Professor Bello Y. Makama considers himself to obtain an excellent PhD from the University of Reading, United Kingdom. Prof. Makama had  his BSc from Bayero University. Prof. Makama started his teaching career at Kano University of Science and Technology in March 2001 and spent most of his time in teaching and research in different areas and diverse settings. Prof. Makama thought mentored and advised students at different levels and in different countries, including the United Kingdom and the United States of America.

Prof. Makama has held various committees and leadership positions, including my current role of Laboratory Manager at State University of New York SUNY-Erie, Director Research & Development Institute, Director Central Research Laboratory, Kano University, and Head of Chemistry at Kano University.

Prof. Makama research involves Drug Discovery and Renewable Energy Sources.

Over the last 25 years, Prof. Makama research focused on finding new renewable energy sources, medicinal chemistry, natural product isolation, drug discovery, drug structure-activity relationship studies (SAR), lead compound optimization, and assay development.

  1. Initially, Prof. Makama work involved methodologies in the Lewis acids catalyzed Homogenous Transesterifications, an efficient strategy for biodiesel production. We had in mind that hydrocarbons may not likely remain the backbone of our global energy infrastructure for the coming decades since the world will undoubtedly undergo unprecedented changes as the energy regime transforms into a greater dependence on alternative energy sources.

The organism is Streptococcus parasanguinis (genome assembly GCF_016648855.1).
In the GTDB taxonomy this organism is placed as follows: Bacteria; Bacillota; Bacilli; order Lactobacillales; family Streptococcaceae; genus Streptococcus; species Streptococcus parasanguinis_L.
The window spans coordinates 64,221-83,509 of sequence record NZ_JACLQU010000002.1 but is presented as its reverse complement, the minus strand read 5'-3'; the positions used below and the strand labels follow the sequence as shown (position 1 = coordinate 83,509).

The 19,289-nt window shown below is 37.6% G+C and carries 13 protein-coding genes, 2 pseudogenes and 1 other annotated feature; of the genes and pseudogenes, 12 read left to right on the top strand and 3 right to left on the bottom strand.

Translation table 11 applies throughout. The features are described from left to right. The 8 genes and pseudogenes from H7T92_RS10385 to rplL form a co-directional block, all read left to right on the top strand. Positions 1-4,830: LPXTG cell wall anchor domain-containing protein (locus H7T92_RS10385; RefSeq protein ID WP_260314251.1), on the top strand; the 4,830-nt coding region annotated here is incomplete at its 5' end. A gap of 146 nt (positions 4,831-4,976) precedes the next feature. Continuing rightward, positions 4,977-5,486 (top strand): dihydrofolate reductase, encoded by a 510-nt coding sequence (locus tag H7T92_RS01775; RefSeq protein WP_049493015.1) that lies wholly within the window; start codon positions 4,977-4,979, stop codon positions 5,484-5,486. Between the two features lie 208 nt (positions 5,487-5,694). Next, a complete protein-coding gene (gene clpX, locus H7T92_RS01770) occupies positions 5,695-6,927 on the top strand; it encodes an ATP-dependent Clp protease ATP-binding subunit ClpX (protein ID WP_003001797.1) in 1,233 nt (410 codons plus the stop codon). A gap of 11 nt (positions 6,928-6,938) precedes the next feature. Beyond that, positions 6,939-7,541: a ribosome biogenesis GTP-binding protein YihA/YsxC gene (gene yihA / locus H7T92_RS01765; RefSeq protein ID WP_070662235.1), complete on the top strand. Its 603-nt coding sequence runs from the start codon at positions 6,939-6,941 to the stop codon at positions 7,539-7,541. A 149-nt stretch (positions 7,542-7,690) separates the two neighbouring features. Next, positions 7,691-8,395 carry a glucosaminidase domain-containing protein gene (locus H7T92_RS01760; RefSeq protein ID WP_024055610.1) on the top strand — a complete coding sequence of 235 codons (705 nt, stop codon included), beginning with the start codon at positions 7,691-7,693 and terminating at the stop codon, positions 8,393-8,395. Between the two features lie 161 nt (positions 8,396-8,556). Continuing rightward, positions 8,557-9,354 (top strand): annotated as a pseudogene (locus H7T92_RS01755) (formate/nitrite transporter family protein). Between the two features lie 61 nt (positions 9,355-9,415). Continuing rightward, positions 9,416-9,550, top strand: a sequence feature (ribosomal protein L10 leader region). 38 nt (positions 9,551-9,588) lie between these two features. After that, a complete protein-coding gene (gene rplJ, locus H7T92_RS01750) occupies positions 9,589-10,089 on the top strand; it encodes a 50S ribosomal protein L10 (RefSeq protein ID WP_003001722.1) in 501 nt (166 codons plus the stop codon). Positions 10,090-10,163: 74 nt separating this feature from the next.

More recently, Prof. Makama developed an interest in the more prospective areas of renewable energy research. Solar offers the greatest potential return of all the future renewable energy sources (as much as ten times the world’s energy needs to be expected at the end of this century). One area of solar energy-related research is the study of photochemical reactions of molecules that absorb visible light. Our recent efforts have focused on preparing clusters of visible light-absorbing chromophores that may be used to harvest light. Such light-harvesting arrays can be used to channel energy into electrochemical cells designed to convert light to electrical energy (photoelectrochemical cells). The chromophores we have examined include porphyrins, phthalocyanines, and a variety of transition metal complexes. Through synthetic and laser spectroscopic investigations, we are studying the factors that influence the reactivity and stability of these classes of visible chromophores.

  1. Prof. Makama is also hugely involved in drug discovery from natural sources and synthetic methodologies. Working towards the Anti- Degenerative Disorders and Anti-Cancer. We have developed many synthetic targets for drug discovery purposes. Strong collaborations with “Science and Technology Infrastructure” such as 1H NMR spectroscopy, mass spectroscopy, Infrared spectroscopy, X-ray crystallography, and chromatographic separation techniques, all of which underpin the research


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